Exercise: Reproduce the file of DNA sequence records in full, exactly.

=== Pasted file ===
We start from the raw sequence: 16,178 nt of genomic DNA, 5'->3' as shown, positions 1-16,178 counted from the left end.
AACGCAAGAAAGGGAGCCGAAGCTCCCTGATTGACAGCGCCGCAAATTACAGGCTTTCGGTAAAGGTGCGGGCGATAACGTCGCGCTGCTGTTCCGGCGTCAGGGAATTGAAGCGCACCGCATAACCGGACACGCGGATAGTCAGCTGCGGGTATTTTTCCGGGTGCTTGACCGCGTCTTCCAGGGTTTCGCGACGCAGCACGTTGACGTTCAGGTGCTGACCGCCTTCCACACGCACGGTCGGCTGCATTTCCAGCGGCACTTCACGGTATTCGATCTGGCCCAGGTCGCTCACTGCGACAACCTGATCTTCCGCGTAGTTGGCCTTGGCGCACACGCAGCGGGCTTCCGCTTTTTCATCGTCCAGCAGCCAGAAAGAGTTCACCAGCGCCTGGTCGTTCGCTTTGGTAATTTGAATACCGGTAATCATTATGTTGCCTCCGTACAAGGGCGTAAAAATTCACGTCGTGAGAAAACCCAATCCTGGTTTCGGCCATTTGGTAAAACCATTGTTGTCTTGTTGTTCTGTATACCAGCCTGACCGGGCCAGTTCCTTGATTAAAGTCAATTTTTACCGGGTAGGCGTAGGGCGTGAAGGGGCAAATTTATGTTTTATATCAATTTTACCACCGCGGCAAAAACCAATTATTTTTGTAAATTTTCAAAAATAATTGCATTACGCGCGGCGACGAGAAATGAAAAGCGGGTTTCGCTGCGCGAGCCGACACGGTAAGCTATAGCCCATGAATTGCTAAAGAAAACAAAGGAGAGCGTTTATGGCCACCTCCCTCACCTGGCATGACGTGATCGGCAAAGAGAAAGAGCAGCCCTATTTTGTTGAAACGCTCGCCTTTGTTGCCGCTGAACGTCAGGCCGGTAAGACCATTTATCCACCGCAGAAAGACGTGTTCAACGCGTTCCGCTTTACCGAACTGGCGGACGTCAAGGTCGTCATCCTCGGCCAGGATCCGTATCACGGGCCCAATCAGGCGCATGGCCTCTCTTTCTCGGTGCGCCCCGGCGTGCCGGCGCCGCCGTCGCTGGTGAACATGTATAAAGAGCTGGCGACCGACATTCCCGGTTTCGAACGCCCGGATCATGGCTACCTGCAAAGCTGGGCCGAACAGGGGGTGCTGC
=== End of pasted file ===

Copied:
We start from the raw sequence: 16,178 nt of genomic DNA, 5'->3' as shown, positions 1-16,178 counted from the left end.
AACGCAAGAAAGGGAGCCGAAGCTCCCTGATTGACAGCGCCGCAAATTACAGGCTTTCGGTAAAGGTGCGGGCGATAACGTCGCGCTGCTGTTCCGGCGTCAGGGAATTGAAGCGCACCGCATAACCGGACACGCGGATAGTCAGCTGCGGGTATTTTTCCGGGTGCTTGACCGCGTCTTCCAGGGTTTCGCGACGCAGCACGTTGACGTTCAGGTGCTGACCGCCTTCCACACGCACGGTCGGCTGCATTTCCAGCGGCACTTCACGGTATTCGATCTGGCCCAGGTCGCTCACTGCGACAACCTGATCTTCCGCGTAGTTGGCCTTGGCGCACACGCAGCGGGCTTCCGCTTTTTCATCGTCCAGCAGCCAGAAAGAGTTCACCAGCGCCTGGTCGTTCGCTTTGGTAATTTGAATACCGGTAATCATTATGTTGCCTCCGTACAAGGGCGTAAAAATTCACGTCGTGAGAAAACCCAATCCTGGTTTCGGCCATTTGGTAAAACCATTGTTGTCTTGTTGTTCTGTATACCAGCCTGACCGGGCCAGTTCCTTGATTAAAGTCAATTTTTACCGGGTAGGCGTAGGGCGTGAAGGGGCAAATTTATGTTTTATATCAATTTTACCACCGCGGCAAAAACCAATTATTTTTGTAAATTTTCAAAAATAATTGCATTACGCGCGGCGACGAGAAATGAAAAGCGGGTTTCGCTGCGCGAGCCGACACGGTAAGCTATAGCCCATGAATTGCTAAAGAAAACAAAGGAGAGCGTTTATGGCCACCTCCCTCACCTGGCATGACGTGATCGGCAAAGAGAAAGAGCAGCCCTATTTTGTTGAAACGCTCGCCTTTGTTGCCGCTGAACGTCAGGCCGGTAAGACCATTTATCCACCGCAGAAAGACGTGTTCAACGCGTTCCGCTTTACCGAACTGGCGGACGTCAAGGTCGTCATCCTCGGCCAGGATCCGTATCACGGGCCCAATCAGGCGCATGGCCTCTCTTTCTCGGTGCGCCCCGGCGTGCCGGCGCCGCCGTCGCTGGTGAACATGTATAAAGAGCTGGCGACCGACATTCCCGGTTTCGAACGCCCGGATCATGGCTACCTGCAAAGCTGGGCCGAACAGGGGGTGCTGC